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September 7, 2017

Yesterday, North Carolina became the sixth state to enact education savings accounts. State lawmakers included a provision in the budget to offer the accounts to children with special needs, modeled after the nation’s first such program in Arizona and based on Goldwater Institute research.

In 2018-19, North Carolina will reserve $3 million to allow approximately 330 families of children with special needs to use an account to customize their child’s education. With an account, the state deposits a portion of a child’s funds from the state formula into a private bank account that parents use to buy educational products and services. Analysts anticipate each account will be worth approximately $9,000.

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North Carolina’s new accounts are the third education savings account victory for families across the country this year. In April, Arizona Gov. Doug Ducey expanded Arizona’s accounts so that every public school child will have the opportunity to apply for an account by 2021. More than 3,000 Arizona students are using an account today. Earlier this month, Florida lawmakers expanded the state’s accounts (called Gardiner Scholarships), which are available to children with severe special needs, to include more children with significant diagnoses. Children with visual and hearing impairments, among others, are now eligible, and lawmakers appropriated enough funds for 20,000 scholarships in the 2017-18 school year.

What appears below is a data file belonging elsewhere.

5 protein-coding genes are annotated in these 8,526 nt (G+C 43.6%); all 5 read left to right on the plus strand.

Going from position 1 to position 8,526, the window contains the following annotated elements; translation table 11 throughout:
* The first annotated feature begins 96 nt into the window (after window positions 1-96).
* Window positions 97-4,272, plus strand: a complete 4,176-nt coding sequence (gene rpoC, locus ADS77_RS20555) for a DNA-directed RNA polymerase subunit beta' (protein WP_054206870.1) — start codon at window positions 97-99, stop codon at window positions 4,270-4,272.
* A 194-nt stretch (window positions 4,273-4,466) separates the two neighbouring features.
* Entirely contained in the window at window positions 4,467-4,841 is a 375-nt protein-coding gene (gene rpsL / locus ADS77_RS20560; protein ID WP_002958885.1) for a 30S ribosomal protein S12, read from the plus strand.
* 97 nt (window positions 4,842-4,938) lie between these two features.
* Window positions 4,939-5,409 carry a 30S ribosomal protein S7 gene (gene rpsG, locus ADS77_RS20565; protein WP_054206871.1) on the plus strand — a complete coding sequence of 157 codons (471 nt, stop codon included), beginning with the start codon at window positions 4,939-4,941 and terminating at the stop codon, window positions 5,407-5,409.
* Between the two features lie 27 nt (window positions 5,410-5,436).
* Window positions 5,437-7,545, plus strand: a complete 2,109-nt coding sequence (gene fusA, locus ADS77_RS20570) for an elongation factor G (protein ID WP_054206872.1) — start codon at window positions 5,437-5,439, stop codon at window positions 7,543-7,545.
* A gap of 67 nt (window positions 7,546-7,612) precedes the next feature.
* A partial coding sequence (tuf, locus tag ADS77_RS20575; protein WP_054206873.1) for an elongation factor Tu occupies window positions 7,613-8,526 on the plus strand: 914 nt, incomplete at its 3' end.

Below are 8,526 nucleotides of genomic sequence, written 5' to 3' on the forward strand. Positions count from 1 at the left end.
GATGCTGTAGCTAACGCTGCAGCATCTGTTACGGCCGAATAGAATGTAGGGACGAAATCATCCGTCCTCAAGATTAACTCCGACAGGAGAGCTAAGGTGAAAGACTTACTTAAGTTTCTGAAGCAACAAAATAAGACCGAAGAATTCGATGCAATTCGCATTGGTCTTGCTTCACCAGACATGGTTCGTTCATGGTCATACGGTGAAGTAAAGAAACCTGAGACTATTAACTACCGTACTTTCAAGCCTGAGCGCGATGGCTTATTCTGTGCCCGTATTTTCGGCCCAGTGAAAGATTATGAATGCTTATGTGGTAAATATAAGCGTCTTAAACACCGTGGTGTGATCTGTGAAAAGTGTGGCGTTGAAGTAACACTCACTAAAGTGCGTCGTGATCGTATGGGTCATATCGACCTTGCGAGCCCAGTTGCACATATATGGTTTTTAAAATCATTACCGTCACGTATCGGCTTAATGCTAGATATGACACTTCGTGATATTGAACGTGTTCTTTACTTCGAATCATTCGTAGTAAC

North Carolina children join students in Mississippi and Tennessee, along with eligible families in Arizona and Florida, with access to the accounts (Nevada lawmakers have also enacted the accounts, though legislators have yet to resolve state funding issues). The accounts allow families to pay for online classes, personal tutors, educational therapy, private school tuition, and college expenses, to name a few possible uses across these states. Most savings account laws allow families to save money from year to year, a valuable feature as education costs tend to increase from elementary school to middle school to high school.

For more on education savings accounts, along with parent and student success stories, visit the Goldwater Institute’s YouTube channel at



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